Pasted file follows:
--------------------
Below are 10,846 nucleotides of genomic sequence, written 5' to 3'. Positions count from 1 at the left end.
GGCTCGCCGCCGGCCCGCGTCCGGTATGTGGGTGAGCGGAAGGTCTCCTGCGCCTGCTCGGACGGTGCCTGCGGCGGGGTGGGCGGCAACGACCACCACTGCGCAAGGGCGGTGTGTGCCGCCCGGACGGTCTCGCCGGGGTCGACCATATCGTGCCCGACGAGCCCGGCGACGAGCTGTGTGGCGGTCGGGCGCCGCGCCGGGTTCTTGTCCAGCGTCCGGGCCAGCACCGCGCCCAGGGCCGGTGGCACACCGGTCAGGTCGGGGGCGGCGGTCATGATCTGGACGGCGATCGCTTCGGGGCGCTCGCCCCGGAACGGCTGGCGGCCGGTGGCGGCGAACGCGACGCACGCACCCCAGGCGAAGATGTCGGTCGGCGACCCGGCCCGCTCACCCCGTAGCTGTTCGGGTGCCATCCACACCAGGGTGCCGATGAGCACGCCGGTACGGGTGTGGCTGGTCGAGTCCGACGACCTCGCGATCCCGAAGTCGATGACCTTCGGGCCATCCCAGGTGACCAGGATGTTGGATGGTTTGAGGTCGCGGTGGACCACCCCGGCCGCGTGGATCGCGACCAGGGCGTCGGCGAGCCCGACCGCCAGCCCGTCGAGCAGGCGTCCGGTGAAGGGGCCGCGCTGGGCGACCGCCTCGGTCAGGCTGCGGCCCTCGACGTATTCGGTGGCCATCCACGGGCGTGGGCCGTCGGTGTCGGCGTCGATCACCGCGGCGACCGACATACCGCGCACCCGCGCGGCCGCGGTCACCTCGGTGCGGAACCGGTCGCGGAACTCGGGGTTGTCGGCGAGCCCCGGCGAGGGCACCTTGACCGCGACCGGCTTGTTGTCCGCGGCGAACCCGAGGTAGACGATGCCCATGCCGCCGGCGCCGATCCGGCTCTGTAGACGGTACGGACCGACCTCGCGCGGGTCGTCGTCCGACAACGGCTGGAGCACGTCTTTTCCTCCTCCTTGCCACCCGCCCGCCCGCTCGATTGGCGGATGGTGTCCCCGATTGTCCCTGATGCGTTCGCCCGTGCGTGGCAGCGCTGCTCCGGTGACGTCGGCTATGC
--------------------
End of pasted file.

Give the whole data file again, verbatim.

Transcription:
Below are 10,846 nucleotides of genomic sequence, written 5' to 3'. Positions count from 1 at the left end.
GGCTCGCCGCCGGCCCGCGTCCGGTATGTGGGTGAGCGGAAGGTCTCCTGCGCCTGCTCGGACGGTGCCTGCGGCGGGGTGGGCGGCAACGACCACCACTGCGCAAGGGCGGTGTGTGCCGCCCGGACGGTCTCGCCGGGGTCGACCATATCGTGCCCGACGAGCCCGGCGACGAGCTGTGTGGCGGTCGGGCGCCGCGCCGGGTTCTTGTCCAGCGTCCGGGCCAGCACCGCGCCCAGGGCCGGTGGCACACCGGTCAGGTCGGGGGCGGCGGTCATGATCTGGACGGCGATCGCTTCGGGGCGCTCGCCCCGGAACGGCTGGCGGCCGGTGGCGGCGAACGCGACGCACGCACCCCAGGCGAAGATGTCGGTCGGCGACCCGGCCCGCTCACCCCGTAGCTGTTCGGGTGCCATCCACACCAGGGTGCCGATGAGCACGCCGGTACGGGTGTGGCTGGTCGAGTCCGACGACCTCGCGATCCCGAAGTCGATGACCTTCGGGCCATCCCAGGTGACCAGGATGTTGGATGGTTTGAGGTCGCGGTGGACCACCCCGGCCGCGTGGATCGCGACCAGGGCGTCGGCGAGCCCGACCGCCAGCCCGTCGAGCAGGCGTCCGGTGAAGGGGCCGCGCTGGGCGACCGCCTCGGTCAGGCTGCGGCCCTCGACGTATTCGGTGGCCATCCACGGGCGTGGGCCGTCGGTGTCGGCGTCGATCACCGCGGCGACCGACATACCGCGCACCCGCGCGGCCGCGGTCACCTCGGTGCGGAACCGGTCGCGGAACTCGGGGTTGTCGGCGAGCCCCGGCGAGGGCACCTTGACCGCGACCGGCTTGTTGTCCGCGGCGAACCCGAGGTAGACGATGCCCATGCCGCCGGCGCCGATCCGGCTCTGTAGACGGTACGGACCGACCTCGCGCGGGTCGTCGTCCGACAACGGCTGGAGCACGTCTTTTCCTCCTCCTTGCCACCCGCCCGCCCGCTCGATTGGCGGATGGTGTCCCCGATTGTCCCTGATGCGTTCGCCCGTGCGTGGCAGCGCTGCTCCGGTGACGTCGGCTATGC